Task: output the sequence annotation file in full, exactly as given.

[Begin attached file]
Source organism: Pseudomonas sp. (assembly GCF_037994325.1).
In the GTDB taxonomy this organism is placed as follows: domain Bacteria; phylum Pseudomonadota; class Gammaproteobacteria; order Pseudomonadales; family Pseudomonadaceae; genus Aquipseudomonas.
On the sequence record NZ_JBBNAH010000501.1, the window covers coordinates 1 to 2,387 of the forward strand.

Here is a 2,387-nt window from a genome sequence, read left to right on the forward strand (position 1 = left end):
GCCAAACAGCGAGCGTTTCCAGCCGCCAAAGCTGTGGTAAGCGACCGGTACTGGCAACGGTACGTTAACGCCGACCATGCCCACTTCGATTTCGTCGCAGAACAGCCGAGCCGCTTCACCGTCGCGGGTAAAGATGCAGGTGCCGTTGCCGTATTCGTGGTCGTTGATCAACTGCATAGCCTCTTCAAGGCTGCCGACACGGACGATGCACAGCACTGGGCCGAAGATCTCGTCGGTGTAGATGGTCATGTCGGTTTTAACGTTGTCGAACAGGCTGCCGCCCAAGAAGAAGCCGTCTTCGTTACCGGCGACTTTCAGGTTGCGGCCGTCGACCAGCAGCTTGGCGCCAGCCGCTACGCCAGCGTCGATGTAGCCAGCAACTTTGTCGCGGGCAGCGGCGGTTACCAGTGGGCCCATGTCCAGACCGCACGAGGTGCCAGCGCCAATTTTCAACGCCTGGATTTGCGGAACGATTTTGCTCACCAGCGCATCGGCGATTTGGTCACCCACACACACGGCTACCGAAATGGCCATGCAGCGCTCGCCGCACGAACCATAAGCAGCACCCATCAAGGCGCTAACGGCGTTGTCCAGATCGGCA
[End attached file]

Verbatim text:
Source organism: Pseudomonas sp. (assembly GCF_037994325.1).
In the GTDB taxonomy this organism is placed as follows: domain Bacteria; phylum Pseudomonadota; class Gammaproteobacteria; order Pseudomonadales; family Pseudomonadaceae; genus Aquipseudomonas.
On the sequence record NZ_JBBNAH010000501.1, the window covers coordinates 1 to 2,387 of the forward strand.

Here is a 2,387-nt window from a genome sequence, read left to right on the forward strand (position 1 = left end):
GCCAAACAGCGAGCGTTTCCAGCCGCCAAAGCTGTGGTAAGCGACCGGTACTGGCAACGGTACGTTAACGCCGACCATGCCCACTTCGATTTCGTCGCAGAACAGCCGAGCCGCTTCACCGTCGCGGGTAAAGATGCAGGTGCCGTTGCCGTATTCGTGGTCGTTGATCAACTGCATAGCCTCTTCAAGGCTGCCGACACGGACGATGCACAGCACTGGGCCGAAGATCTCGTCGGTGTAGATGGTCATGTCGGTTTTAACGTTGTCGAACAGGCTGCCGCCCAAGAAGAAGCCGTCTTCGTTACCGGCGACTTTCAGGTTGCGGCCGTCGACCAGCAGCTTGGCGCCAGCCGCTACGCCAGCGTCGATGTAGCCAGCAACTTTGTCGCGGGCAGCGGCGGTTACCAGTGGGCCCATGTCCAGACCGCACGAGGTGCCAGCGCCAATTTTCAACGCCTGGATTTGCGGAACGATTTTGCTCACCAGCGCATCGGCGATTTGGTCACCCACACACACGGCTACCGAAATGGCCATGCAGCGCTCGCCGCACGAACCATAAGCAGCACCCATCAAGGCGCTAACGGCGTTGTCCAGATCGGCA